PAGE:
Practice: One Perspective

27-Jul-15 – 19:21 by ToddG

In line with the discussion about the difference between the comfort zone and the danger zone in training, these last few months have given me a lot of time to think about what and how to practice. After almost a year and a half off from serious shooting and a couple of arm surgeries, I’m getting to re-experience building up fundamentals. And in the process I’ve made some mistakes and needed to adjust my methodology accordingly.

2glockcoinbulletsI set up a pretty straightforward experiment.

  • Some practice sessions were dictated by speed. Every time I was successful at a drill I would reduce the amount of time I had. I kept trying to be faster and faster.
  • Other sessions were dictated by technique. While I didn’t purposely go slowly, I didn’t go any faster than I could execute technique properly. Everything was self-paced.

The results were very straightforward and I doubt they’ll be a surprise to most folks. Practicing good reps was more beneficial than practicing fast(er) reps.

Yes, some of my “personal best” runs during the experiment all came from the Go faster! sessions. But so did some of my worst because I was making more mistakes. I was failing to clear my cover garment, getting a bad grip on my gun, not getting an adequate sight picture, etc. Often, I’d walk off the range less prepared for an unfortunate occurrence rather than better prepared… which is obviously the opposite of the goal. In my rush to rush, I began forming bad habits.

The days I made sure I did everything correctly demonstrated measurable improvement from beginning to end and from day to day. My accuracy and consistency improved without losing speed. As I said, this shouldn’t be a big surprise. It falls directly within modern understanding of physical skill building biology (both anatomical and psychological). I was building good habits. I was programming the system to do it right.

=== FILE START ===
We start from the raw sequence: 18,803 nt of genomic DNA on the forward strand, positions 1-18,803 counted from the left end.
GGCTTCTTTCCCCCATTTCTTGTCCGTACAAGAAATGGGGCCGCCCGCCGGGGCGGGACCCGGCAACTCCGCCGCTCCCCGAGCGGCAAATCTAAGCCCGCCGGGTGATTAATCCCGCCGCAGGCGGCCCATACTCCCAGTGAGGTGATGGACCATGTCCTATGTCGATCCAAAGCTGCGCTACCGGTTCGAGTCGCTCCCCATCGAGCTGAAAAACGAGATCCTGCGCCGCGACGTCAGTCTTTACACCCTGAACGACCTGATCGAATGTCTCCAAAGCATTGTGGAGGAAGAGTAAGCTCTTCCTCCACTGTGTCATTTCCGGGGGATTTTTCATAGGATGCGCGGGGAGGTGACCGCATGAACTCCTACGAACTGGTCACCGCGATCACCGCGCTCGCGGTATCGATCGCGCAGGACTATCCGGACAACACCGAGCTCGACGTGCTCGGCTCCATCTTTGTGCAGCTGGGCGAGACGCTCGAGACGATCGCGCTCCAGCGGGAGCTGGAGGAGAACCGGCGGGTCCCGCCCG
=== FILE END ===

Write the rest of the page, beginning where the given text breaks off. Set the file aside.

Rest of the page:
ptctargetshotI measured the days’ results by shooting the FAST. On the Go faster! days my runs averaged 8.26 seconds and I missed five head shots and one body shot out of nine runs; I had one Advanced, seven Intermediate, and one Basic. The nine runs from the self-paced days averaged 6.60 seconds and I had no misses; every single run was an Advanced time.

But — and this is important — the Go faster! days also had their place. Before I started this experiment my draw speed had plateaued. It wasn’t until I forced myself to go faster and break through that limit that I got anywhere. The trick was to use that method when it made a difference (breaking through the plateau) but not as my regular full time practice focus. That’s where the old saw “smooth is fast” falls apart. Getting smoother doesn’t make you faster. Getting smooth just makes it possible to push yourself to get faster. And when you’re pushing so hard you’re not able to do things smoothly (correctly), then you focus on that instead of trying to get faster and faster, wronger and wronger.

There was a time when I could put more focus into my speed because I could execute technique with a lot less effort given years (and hundreds of thousands of rounds) of practice. I’m not there anymore, though. My current ability — rather than my wishes and imagination — has to dictate my practice regime.

Train hard & stay safe! ToddG

 

  1. 8 Responses to “Practice: One Perspective”

  2. My amendment to the SiF cliche has always been…

    “Smooth facilitates Fast”.

    By Eli F. on Jul 27, 2015

  3. Eli — That is much better.

    By ToddG on Jul 27, 2015

  4. Two entries the same day. A treat…seriously….thanks!.

    By Matt on Jul 27, 2015

  5. Awesome write up, really useful to my current challenges!

    By Tim C on Jul 28, 2015

  6. I grew up reciting the mantra, “Smooth is fast and fast is smooth” as many shooters (especially those who carry firearms for a living) did. It wasn’t until I gained some distance and time from these training courses that I really stopped to think what “smooth” really meant. What “smooth” was really talking about was efficiency. Pushing your body to move faster is only part of the equation for achieving a balance between speed and accuracy. What will get you over the plateau is striving to make your movements and body mechanics more efficient and then, and only then, pushing your body to move faster. Your article hit the nail on the head. Moving faster will only make you faster to a point. Moving more efficiently combined with pushing your body is what will make you “fast.” Each individual has to discover what will make them more efficient based on their body, gear, and weapon system.

    By Steve on Aug 3, 2015

  7. Well said, Steve. Being smooth doesn’t automatically make you fast, but being fast pretty much requires you to be smooth.

    By ToddG on Aug 3, 2015

  8. ToddG,

    Congratulations on the recovery. Looks like you’re getting back in the groove! Just curious, what was the injury that necessitated the surgery?

    By Mike S on Aug 22, 2015

  9. Mike S: I had my R elbow replaced.

    By ToddG on Aug 22, 2015

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